In simulink, use an IDMODEL block to present your model (available as part
of System Identification Toolbox block library). This block's dialog offers
an option to add noise to simulation. Note that the model must have a
disturbance (noise) component in order to use this option. If model('noise')
comes up empty, then noise cannot be added. All IDPOLY and IDSS models would
have a noise component by default, even if the noise model is trivial (H=1).
However, IDPROC model would not have a noise component unless you have
specifically asked for a disturbance model during estimation (see help on
idproc and idproc/pem for more info)

Rajiv


"AsimV" <asimvod@gmail.com> wrote in message
news:b837280c-62f3-4c0d-b032-3bd17a95f684@x38g2000yqj.googlegroups.com...
> On Feb 24, 6:16 pm, AsimV <asim...@gmail.com> wrote:
>> On Feb 23, 3:47 pm, "Rajiv Singh" <rajiv_si...@msn.com> wrote:
>>
>>
>>
>> > Your model has one "measured" input and one output. However, there is
>> > also a
>> > noise input which you could think of an unmeasured input. When you
>> > perform
>> > an estimation, you not only estimate a "measured" model G, but also a
>> > "noise" model H, according to equation:
>>
>> > y = Gu+He
>>
>> > H is the transfer function between the unmeasured (noise) input e and
>> > the
>> > output y. H explains the component of the output that could not be
>> > captured
>> > by G. H is also called a disturbance model. The inputs are "u"
>> > (measured)
>> > and "e" (unmeasured).
>>
>> > When you do TF(arx221), this operation converts the noise input channel
>> > (e)
>> > into a regular input. Hence the number of inputs in the resulting model
>> > becomes 2. If you just need "G", the transfer function between measured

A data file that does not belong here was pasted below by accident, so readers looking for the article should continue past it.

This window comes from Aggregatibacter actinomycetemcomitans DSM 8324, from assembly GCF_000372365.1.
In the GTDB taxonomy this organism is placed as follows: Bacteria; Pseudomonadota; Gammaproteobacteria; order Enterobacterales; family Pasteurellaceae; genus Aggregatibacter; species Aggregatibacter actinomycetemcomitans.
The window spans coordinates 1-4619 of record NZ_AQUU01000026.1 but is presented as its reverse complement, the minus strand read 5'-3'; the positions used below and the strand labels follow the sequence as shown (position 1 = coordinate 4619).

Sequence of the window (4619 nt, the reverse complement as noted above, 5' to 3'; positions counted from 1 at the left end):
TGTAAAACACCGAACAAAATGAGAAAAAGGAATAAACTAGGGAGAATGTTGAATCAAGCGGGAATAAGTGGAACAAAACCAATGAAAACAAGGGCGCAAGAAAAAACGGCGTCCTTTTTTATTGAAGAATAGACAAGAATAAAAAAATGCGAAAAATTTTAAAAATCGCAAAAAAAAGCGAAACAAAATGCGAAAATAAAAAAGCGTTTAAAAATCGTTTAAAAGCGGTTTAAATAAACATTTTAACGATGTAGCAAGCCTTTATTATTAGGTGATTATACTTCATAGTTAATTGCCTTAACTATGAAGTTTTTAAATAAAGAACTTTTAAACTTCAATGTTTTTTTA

>> > input and output, you should do:
>>
>> > g2 = tf(arx221('m'))
>>
>> > This operation separates out the measured component (G) and converts
>> > only
>> > that component into a TF object.
>>
>> > HTH,
>> > Rajiv
>>
>> > "AsimV" <asim...@gmail.com> wrote in message
>>
>> >news:dcb69d15-194c-40d1-acb9-49000bd8f1c8@l16g2000yqo.googlegroups.com...
>>
>> > > Hello to all,
>>
>> > > I'm experimenting with linear parametric identification methods. I
>> > > have tested this methods when output data contains noise. I simulated
>> > > noise by random number generator.
>> > > Can you please explain to me what does it mean when one gets the
>> > > following result:
>> > > g2 = tf(arx221)
>>
>> > > Transfer function from input "u1" to output "y1":
>> > > -0.4777 z + 0.4677
>> > > ------------------------
>> > > z^2 - 0.9353 z - 0.01695
>>
>> > > Transfer function from input "v@y1" to output "y1":
>> > > 0.01454 z^2
>> > > ------------------------
>> > > z^2 - 0.9353 z - 0.01695
>>
>> > > Data object for identification is formed from one input and one
>> > > output
>> > > vector. It is SISO system. How to inperpret input "v@y1" to output
>> > > "y1"? What does it mean?
>>
>> > > Thank you
>>
>> Thank you Rajiv, you're most helpful.
>
>
> Rajiv, I also need help abput simulating noise channel.
> For example, I have created a model with process data, and I have also
> "v@y1" part (transfer function) in my model.
> I'd like to simulate and test the model in the Simulink. It's fairly
> easy to set up transfer functions blocks with inputs and outputs, but
> how to simulate that noise part, because I don't know anything about
> nature of the process noise that is present in the data.
> Should I use random generator for such such purpose?
>
> Thanks

Subject: Linear parametric identification

From: AsimV

Date: 27 Feb, 2009 15:36:26

Message: 6 of 6

On Feb 26, 10:48 pm, "Rajiv Singh" <rajiv_si...@msn.com> wrote:
> When simulating an estimated model in command-line, use the SIM command
> (look up help on idmodel/sim). For simulation with noise you have two
> options: either specify noise inputs as white noise sequence yourself, or
> simply use the string 'noise' as an input argument to the SIM command. When
> using 'noise' argument, a noise sequence will be genrated automatically.